|In Memory of|
SAMUEL LEONARD HARTSHORN
2nd Battalion Sherwood Foresters "Notts & Derby" Regiment
Who died on Saturday 10th February 1917
Buried Plot VI. Row B. Grave 40
Bethune Town Cemetery, Pas de Calais, France
Commemorated in Perpetuity
by the Commonwealth War Graves Commission
Remembered with Honour
Bethune Town Cemetery, Pas de Calais, France1
The people of Beeston were saddened yet again when news was received that Samuel Leonard Hartshorn had been killed in action. He was the 23rd member
of the Beeston Old Boys to make the Supreme Sacrifice and the first member to die in 1917.
He was the third of four boys born to Elizabeth Ann Hartshorn. By 1901, her husband Samuel had died and, at the age of 40, Elizabeth was a widow, and living at 19, Derby Street, Beeston, Notts.
Mrs Hartshorn was born in Stamford, Lincolnshire. Later she must have moved to Ilkeston, Derbyshire, where she met and married Samuel, a hosiery knitter, the
eldest three boys (Horace 11 in 1901, Ernest 7, and Samuel 4) being born there. Later, the family moved to Beeston, where Frank, the youngest boy, was born in 1897.2
It must have been a big task for the boy's mother to bring up the young ones on her own at the turn of the new century, considering she was engaged as a
dressmaker on her own account and working at home. Samuel Leonard Hartshorn followed his elder brothers who were educated at Church Street School, leaving there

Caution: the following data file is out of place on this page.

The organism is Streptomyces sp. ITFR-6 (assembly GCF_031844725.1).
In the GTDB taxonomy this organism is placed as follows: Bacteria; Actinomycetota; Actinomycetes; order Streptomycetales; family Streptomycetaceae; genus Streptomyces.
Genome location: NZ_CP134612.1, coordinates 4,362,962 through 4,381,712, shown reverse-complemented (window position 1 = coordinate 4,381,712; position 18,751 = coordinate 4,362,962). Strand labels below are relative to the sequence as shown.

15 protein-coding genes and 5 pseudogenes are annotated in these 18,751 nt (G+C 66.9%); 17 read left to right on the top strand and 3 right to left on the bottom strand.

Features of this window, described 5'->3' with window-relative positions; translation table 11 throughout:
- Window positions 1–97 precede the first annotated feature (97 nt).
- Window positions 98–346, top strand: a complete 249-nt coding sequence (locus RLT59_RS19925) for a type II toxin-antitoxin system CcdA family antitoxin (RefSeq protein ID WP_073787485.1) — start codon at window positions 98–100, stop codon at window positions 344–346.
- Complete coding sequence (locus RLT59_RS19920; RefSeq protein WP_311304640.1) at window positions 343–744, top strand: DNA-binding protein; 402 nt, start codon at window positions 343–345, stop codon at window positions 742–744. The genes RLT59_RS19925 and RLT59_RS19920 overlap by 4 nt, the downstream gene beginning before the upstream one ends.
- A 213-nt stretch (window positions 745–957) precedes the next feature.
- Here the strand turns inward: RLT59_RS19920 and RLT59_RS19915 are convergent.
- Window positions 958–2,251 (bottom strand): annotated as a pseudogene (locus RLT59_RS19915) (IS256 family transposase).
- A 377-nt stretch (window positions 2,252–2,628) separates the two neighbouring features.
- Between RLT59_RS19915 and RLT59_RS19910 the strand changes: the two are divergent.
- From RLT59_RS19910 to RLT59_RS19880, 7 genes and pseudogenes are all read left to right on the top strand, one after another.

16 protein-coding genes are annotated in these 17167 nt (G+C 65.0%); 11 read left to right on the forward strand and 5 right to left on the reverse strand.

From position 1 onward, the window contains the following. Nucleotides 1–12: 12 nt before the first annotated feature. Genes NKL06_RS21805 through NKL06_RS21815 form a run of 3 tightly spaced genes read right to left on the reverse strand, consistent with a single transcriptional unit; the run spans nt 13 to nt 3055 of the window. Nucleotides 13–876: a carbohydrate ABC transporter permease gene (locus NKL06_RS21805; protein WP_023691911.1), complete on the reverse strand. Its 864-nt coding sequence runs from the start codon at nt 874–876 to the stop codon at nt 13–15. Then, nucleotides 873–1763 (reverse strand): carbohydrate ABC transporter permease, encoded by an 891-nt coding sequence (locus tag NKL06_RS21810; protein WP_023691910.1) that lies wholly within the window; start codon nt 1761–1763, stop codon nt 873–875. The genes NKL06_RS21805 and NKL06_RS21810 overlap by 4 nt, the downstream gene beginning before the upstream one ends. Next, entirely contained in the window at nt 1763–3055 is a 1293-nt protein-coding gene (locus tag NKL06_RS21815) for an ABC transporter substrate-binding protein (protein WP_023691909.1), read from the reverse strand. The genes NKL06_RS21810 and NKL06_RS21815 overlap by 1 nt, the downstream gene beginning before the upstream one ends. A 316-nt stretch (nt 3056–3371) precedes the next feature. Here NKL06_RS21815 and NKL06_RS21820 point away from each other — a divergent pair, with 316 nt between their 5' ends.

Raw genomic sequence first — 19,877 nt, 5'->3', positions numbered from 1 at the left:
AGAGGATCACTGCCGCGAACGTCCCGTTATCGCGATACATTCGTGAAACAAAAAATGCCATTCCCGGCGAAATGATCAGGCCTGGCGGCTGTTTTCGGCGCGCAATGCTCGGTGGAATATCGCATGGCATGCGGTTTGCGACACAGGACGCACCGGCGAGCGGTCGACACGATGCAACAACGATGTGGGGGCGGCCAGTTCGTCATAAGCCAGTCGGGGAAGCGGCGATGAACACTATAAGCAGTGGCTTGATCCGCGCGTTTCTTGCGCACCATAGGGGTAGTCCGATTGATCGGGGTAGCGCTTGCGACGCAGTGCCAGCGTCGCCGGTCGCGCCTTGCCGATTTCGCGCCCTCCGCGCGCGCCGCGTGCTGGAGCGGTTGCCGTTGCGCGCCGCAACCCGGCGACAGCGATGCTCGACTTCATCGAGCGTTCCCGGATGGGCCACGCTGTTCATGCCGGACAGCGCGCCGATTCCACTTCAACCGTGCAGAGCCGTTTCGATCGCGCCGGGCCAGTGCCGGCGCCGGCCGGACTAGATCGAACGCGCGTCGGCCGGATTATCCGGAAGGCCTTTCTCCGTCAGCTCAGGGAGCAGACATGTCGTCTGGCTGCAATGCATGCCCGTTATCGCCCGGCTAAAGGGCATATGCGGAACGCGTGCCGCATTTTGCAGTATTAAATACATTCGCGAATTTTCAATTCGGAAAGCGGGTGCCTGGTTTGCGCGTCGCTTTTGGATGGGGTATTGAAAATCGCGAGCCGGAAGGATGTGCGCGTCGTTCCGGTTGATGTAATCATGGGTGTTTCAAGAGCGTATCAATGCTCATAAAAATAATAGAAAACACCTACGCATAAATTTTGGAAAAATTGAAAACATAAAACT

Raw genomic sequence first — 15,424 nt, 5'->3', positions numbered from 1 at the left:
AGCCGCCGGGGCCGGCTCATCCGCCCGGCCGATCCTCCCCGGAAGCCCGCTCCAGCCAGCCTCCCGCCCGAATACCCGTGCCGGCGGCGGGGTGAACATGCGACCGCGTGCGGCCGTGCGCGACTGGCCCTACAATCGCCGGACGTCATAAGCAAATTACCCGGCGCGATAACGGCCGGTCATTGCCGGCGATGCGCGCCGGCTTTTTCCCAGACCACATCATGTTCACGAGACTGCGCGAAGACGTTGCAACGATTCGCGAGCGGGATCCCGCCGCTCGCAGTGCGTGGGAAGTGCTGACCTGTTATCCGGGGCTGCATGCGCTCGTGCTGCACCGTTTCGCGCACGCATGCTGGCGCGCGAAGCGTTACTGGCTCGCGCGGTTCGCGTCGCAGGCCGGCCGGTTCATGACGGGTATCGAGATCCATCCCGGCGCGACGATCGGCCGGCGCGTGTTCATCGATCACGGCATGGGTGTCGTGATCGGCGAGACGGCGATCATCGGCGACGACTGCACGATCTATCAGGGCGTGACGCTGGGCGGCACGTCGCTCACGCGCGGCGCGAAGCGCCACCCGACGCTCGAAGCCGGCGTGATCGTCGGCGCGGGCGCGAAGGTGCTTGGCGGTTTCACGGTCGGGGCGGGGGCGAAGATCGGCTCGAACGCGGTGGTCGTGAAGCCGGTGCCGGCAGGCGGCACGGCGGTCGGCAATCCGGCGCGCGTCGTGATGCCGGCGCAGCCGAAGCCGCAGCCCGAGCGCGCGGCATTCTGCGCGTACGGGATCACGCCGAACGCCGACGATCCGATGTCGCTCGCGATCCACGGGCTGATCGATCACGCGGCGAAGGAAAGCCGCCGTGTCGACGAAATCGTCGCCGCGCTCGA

to find work at the age of 133. It was during this time he joined the Boys Brigade and later joining the Old Boys in their senior room at the Anglo Scotion Mills
Samuel's name is not recorded on the Beeston Roll of Honour in the local paper of December 1915, which lists men from Beeston, Notts who were then serving
in the forces. It is likely, therefore, that, like his brother Horace, he was a conscripted soldier. It is known that Samuel Leonard joined the Sherwood Foresters
and served with the 2nd Battalion.
The 2nd Battalion was part of the British Expeditionary Force which landed in France in September 1914, and went straight into the bitter fighting on
the Aisne. On 20th September (the anniversary of the Battle of Alma - a previous Battle Honour of the 95th), the battalion carried out a counter attack to
plug a gap in the British lines. The casualties were almost identical with those at Alma, 17 out of 22 officers and 214 out of 930 other ranks. Reinforced, the
2nd Battalion fought another major battle in October at Ennettiere on the way to Ypres, holding a vastly superior German force for 48 hours and losing in
the process 16 officers and 710 other ranks.
The winter of 1917 was a relatively quiet time on the Western Front. The Battle of the Somme had drawn to a close in the late autumn and the summer's
battle at Ypres was still in the planning stage. At times like this, the opposing armies would often conduct raids on the trenches opposite. Raids would be
used to capture prisoners who could be interrogated for useful intelligence. Anyone else the raiders came across would be killed. The threat of raids was
constant and it meant men could never fully settle. It was also a good way of keeping up the fighting spirit of those raiding.